I like hearing about different places around the world with the name Blantyre. Here’s a little story kindly put together by my friend and history colleague, Gordon Cook.
“Peter Paterson and his wife Jean Fraser brought their sons David, John, and Peter from Blantyre, Scotland, and settled in Little York (or as they called it “Muddy York” (now the city of Toronto) between 1817 and 1819. Peter senior started up a hardware business in King Street East, called P. Paterson and Sons, he died in Toronto in 1846 and son David carried on the business.
Peter Paterson junior was born in Blantyre on 13th September 1807 and was about 11 when he arrived in Canada. He later married Hannah Wilson, who was born in England. Peter and Hannah had ten children, three dying in infancy. One of the surviving children was Thomas Wilson Paterson, born in 1847, who would enter the ministry 1869 with both B.A. and M.A. degrees and was later rector of Christ Church, Deer Park, Ontario. Thomas married Christiana Mary Porter in 1891 and had four children. His brother, Charles William Paterson, was also a minister.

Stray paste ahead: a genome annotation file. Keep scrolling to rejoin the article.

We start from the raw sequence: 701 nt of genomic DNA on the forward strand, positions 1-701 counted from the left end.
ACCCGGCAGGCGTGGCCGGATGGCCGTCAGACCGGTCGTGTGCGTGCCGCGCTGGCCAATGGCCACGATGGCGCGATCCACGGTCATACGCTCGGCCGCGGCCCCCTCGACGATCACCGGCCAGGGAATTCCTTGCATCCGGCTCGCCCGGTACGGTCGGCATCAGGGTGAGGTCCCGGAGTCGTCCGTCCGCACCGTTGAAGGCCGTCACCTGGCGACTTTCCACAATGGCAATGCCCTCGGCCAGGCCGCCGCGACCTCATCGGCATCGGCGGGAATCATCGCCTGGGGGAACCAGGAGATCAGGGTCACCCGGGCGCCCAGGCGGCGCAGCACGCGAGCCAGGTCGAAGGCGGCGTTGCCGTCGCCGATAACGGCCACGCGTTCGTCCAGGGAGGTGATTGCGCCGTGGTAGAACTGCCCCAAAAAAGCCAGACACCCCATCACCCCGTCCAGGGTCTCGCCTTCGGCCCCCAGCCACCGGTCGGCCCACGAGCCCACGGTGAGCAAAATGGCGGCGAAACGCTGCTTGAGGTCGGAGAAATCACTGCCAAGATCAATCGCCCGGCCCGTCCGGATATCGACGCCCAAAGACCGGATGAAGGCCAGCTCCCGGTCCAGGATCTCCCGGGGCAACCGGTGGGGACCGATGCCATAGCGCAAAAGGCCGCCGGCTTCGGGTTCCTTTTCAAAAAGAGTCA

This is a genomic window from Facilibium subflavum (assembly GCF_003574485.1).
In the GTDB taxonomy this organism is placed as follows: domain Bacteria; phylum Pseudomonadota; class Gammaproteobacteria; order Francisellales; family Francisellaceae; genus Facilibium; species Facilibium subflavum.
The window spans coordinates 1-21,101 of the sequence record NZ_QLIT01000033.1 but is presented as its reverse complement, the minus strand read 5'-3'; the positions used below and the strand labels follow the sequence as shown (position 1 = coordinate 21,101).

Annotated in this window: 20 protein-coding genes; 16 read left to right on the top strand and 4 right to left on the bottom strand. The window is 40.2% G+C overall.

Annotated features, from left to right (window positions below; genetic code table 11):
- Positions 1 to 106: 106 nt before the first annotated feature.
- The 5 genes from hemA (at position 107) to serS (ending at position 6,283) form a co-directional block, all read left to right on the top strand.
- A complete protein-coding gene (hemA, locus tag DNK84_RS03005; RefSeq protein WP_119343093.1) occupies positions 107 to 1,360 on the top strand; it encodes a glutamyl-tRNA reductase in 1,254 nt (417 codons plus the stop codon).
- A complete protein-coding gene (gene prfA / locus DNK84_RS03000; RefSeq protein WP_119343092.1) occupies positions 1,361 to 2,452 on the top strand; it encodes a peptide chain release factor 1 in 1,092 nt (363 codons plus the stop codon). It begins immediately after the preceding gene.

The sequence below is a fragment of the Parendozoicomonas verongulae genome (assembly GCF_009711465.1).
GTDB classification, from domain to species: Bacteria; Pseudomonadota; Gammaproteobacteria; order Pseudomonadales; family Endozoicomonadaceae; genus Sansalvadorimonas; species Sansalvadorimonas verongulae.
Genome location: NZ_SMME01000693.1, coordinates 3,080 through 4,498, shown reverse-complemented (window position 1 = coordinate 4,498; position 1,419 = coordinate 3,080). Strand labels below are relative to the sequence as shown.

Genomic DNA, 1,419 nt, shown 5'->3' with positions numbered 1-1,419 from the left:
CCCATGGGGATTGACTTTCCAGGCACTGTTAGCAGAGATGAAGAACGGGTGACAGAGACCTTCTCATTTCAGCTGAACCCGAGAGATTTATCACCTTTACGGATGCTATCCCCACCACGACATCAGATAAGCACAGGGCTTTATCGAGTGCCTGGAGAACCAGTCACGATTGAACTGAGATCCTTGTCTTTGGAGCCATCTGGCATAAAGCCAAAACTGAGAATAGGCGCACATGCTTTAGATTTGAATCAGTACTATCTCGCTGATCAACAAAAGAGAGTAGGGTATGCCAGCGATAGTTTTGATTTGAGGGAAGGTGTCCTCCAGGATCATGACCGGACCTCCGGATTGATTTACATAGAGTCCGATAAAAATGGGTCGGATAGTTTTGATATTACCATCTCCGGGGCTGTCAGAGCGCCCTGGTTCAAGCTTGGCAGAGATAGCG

Peter Paterson had gone into partnership in the 1850s with a Jerry D. Merrick, son of an Irish immigrant, and after he retired he bought a fifty acre tract of land from Dr Orlando Salathiel Winstanley, and built a fine home on the Kingston Road near Toronto and named it “Blantyre”, the grounds and gardens were known as “Blantyre Park” and the lakefront property was called “Victoria Park”. Peter died in 1883.
“Blantyre” and “Blantyre Park” were later taken over (before 1907) as a site for an industrial school for Roman Catholic boys.
Pictured is Blantyre Park (Toronto), now also the name of a little park.
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